Turns out she had plenty left. After doing part-time marketing work and some consulting for Juntunen Media Group, she and Brad welcomed the new year in 2001 by officially trading places. Brad turned his attention full time to serving as general manager of video postproduction at Juntunen and Heidi, a band director’s daughter and former professional percussionist, took over as president of Visual Music & Sound.
Blame it on the digital revolution. Until the late 1990s, professional-quality video editing required at least $500,000 worth of equipment, the sheer magnitude of which kept the number of players relatively small. Almost overnight, however, technological breakthroughs enabled virtually every company to do some level of video editing in-house on PCs. As the market became more and more fractured, the postproduction industry essentially collapsed.
Bill Juntunen reacted to the crisis by transitioning his company’s core competencies from postproduction to creative communications. “There’s been an explosion of options in the electronic dissemination and production of communications,” he explains. “In the past, companies were limited to using print, video or meetings to educate, motivate or entertain their target audience. Today, a company’s visual assets can be delivered via the Internet, intranet, extranet, CD-ROMs, DVD’s or TV satellite.”
All those technological options had companies crying out for guidance, expertise and innovative solutions. Fortunately for Bill Juntunen, the guy he was looking for was just across the hall. In March 2000, Brad Stokes agreed to come over to Juntunen to help the video postproduction department through the transition.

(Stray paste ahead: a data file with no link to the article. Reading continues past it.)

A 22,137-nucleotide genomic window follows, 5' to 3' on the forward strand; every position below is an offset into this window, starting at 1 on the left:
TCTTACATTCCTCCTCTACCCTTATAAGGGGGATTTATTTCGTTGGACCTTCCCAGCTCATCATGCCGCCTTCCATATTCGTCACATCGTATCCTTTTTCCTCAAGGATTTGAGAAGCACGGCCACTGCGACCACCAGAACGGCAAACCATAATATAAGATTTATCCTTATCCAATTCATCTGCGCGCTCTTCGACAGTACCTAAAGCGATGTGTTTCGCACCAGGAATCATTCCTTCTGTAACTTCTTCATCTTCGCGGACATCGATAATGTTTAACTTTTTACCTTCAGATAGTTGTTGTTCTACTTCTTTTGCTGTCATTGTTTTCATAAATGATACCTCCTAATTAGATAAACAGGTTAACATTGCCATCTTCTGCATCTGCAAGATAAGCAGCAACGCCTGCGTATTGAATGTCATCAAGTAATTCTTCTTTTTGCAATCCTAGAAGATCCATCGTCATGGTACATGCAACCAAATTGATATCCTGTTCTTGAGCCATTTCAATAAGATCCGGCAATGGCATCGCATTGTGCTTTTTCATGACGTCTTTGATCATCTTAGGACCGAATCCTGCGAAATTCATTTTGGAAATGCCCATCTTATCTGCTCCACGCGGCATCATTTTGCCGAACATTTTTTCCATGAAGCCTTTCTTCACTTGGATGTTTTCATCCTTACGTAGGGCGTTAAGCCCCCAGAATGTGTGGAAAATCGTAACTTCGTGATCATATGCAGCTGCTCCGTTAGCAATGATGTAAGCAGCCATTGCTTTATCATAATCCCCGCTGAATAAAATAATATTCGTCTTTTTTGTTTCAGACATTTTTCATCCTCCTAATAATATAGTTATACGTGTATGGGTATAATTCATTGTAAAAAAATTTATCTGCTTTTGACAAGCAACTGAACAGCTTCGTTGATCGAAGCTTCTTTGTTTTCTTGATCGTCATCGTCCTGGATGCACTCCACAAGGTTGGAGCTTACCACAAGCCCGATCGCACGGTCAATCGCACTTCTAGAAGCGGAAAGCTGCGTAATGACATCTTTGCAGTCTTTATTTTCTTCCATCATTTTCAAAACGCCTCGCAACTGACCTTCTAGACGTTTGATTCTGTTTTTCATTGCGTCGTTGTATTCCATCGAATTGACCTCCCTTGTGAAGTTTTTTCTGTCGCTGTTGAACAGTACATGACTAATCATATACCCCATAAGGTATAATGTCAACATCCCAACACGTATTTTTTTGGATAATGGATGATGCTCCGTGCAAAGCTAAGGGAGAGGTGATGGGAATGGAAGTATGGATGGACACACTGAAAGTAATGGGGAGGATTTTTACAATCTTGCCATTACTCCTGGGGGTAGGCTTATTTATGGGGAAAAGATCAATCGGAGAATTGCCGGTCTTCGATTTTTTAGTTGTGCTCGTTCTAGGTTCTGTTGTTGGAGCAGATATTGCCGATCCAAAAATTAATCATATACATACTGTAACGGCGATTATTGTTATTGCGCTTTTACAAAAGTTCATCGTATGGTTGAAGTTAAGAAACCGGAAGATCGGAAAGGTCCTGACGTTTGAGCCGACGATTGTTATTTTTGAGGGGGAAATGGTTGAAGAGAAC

It only took a few months, however, of trying to lead Juntunen Media Group while running VMS and Aaron/Stokes Music by “remote control” for Stokes to recognize that the arrangement wasn’t firing on all cylinders. “As time went on,” he recalls, “I became aware that there was a vacuum of leadership over at VMS; there was some loss of focus, a loss of morale and it was stagnating.”
So Brad Stokes did what any self-respecting husband would do: he asked his wife to run his company for him. “I’m a nuts and bolts guy when it comes to business and Heidi is much more of a visionary than I am,” he says. “She’s got some marketing ideas going on that would never occur to me and that I would never be able to follow up on because I don’t have the proper wiring in my brain to do it.”
It was a move heartily endorsed by Bill Juntunen. “Brad and Heidi are complementary spirits but very different people, “says Juntunen. “My sense is that they respect those differences and what they each can bring to their partnership. And, in fact, they lean on those differences from time to time.”
Even so, Heidi was initially lukewarm to the idea. “I didn’t want to be in Brad’s shadow,” she admits, “and I was concerned how the three full-time employees would view it. We’re both strong leaders but I steer very differently than he does. And I didn’t know if Brad was going to be able to let go and let me do what I needed to do.”
He was and he did. One of Heidi’s first successes was to branch out into sonic branding, which involves creating signature sounds to promote products, services or brand awareness. For example, ATX Technologies, an Irving, Texas-based rival to OnStar, hired VMS to create a comforting and memorable sound to make customers feel secure and to signify that their mobile communications device had just been activated.
Having a spouse with liver disease does have its advantages. “We were at the Mayo Clinic with time to kill,” remembers Heidi. “He had just finished with a difficult procedure and they had doped him way up with painkillers and sedatives. As a joke, I asked him if he wanted to go shopping and I just about fell over when he agreed. He hates shopping! But he was just so delightfully pleasant that he was even willing to go to an antique store. I wasn’t about to let an opportunity like that go by!”